Soft goals often end up being the margin of victory in a game, and tonight was no difference. Take those out of the equation tonight, and this game is a toss up the Lightning quite possibly win because of their overall possession advantage. A lot is going to be made about "rust" because of the Lightning's layoff since the Detroit series, but that's lazy journalism and ignores the fact the Lightning absolutely dominated the early going in this contest, had a 1 goal lead, and missed a couple of golden opportunities to push that lead to 2-0 on chances by Killorn and Palat. A lot will also be made about the hit on Condra by Cizikas that appeared to leave Condra concussed, but to me the emotional turning point of the game absolutely was that snow cone Bishop allowed to Hamonic. A shot fired from a bad angle off the boards trickling through your goaltender is incredibly demoralizing. You just can't allow that goal in the playoffs. Period. The fact the Lightning followed it up with two brain dead coverage efforts on the next two goals didn't help matters, but if you had to put your finger on anything, you'd have to put it on Bishop's play tonight. If Ben Bishop plays like himself the rest of this series, I've got to say, I still like Tampa Bay's chances.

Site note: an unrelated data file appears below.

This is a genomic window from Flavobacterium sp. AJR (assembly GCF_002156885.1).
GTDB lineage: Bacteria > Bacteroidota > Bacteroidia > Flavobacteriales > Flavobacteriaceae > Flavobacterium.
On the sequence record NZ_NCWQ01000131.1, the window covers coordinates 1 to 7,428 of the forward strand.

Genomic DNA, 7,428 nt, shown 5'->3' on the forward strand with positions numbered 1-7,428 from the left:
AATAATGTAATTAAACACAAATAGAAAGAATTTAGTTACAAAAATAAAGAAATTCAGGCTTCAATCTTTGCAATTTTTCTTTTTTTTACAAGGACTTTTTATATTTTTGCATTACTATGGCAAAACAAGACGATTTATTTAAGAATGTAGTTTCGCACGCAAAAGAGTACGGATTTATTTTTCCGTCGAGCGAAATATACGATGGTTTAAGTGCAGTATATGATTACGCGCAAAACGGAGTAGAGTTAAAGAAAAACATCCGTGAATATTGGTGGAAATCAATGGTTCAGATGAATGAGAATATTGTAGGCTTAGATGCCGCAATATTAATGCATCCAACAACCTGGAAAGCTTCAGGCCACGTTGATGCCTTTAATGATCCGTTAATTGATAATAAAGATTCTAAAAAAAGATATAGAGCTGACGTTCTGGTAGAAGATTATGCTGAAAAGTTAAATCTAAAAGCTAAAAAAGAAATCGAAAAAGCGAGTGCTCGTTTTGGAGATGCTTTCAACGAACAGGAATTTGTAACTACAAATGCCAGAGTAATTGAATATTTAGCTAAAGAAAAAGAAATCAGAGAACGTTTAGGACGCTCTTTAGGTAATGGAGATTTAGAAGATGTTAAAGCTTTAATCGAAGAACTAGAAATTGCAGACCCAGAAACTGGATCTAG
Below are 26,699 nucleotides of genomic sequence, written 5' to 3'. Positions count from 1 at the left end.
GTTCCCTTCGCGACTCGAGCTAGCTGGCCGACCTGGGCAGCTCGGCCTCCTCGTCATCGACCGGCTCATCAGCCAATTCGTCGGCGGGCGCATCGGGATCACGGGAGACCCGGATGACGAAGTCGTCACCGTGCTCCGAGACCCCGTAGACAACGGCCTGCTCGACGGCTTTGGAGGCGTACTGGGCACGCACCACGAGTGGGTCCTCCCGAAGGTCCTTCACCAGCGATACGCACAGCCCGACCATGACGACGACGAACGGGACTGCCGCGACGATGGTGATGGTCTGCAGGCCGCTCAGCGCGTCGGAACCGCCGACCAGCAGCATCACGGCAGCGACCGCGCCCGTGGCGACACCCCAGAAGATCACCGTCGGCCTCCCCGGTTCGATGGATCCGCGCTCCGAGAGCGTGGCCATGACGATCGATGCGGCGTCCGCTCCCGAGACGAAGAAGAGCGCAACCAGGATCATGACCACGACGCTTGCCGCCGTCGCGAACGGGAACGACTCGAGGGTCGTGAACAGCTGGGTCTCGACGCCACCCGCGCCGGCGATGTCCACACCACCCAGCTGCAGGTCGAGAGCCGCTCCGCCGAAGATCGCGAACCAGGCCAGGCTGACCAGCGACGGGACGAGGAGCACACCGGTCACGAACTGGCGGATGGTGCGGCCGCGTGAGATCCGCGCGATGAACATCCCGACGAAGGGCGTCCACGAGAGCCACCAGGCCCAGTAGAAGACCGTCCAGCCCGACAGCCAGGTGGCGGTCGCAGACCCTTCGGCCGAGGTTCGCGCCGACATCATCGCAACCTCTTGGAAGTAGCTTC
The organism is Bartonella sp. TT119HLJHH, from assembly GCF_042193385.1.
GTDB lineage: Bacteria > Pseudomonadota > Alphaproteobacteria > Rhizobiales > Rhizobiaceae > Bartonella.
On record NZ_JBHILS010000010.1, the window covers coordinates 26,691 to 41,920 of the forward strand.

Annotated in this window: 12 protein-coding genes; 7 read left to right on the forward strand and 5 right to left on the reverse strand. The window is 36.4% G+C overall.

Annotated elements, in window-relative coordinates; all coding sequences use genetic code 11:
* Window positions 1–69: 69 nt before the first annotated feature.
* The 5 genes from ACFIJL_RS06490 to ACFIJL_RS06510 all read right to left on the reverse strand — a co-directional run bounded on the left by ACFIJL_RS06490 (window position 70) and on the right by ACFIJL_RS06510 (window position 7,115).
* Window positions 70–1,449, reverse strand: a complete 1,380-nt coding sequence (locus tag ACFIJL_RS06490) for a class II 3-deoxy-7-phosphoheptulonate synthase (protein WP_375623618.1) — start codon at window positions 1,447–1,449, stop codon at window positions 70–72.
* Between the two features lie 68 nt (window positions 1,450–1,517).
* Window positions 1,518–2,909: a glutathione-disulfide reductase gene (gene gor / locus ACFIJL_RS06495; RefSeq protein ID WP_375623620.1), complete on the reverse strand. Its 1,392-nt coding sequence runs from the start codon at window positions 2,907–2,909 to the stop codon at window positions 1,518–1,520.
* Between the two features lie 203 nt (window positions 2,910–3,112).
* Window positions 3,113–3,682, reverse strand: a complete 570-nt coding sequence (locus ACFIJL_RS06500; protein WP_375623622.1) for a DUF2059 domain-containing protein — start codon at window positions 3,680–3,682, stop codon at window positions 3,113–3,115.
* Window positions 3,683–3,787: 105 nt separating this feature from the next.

Game Two obviously takes on added importance for the Lightning. Fortunately, I thought their response in the Third Period of Game One was excellent. I thought they showed some very good habits while the Islanders showed some pretty awful habits turtling a bit in the final frame. That sort of thing tends to have a little carry over, so if I was a betting man I might place some currency behind the Lightning having an excellent start in Game Two and ultimately sending this series to Brooklyn tied up.
Bishop single handedly sends Detroit to the golf course.
Eastern Conference Quarterfinals
Tampa Bay Wins the Series 4-1
Ben Bishop sparkled, stopping all 34 shots he faced for the series clinching shutout victory. He carried his teammates tonight, and administered elite-level U of Maine Justice.
18:17 TB Killorn(3), (Callahan)
Bishop and Alex Killorn were the game's first and third stars, respectively.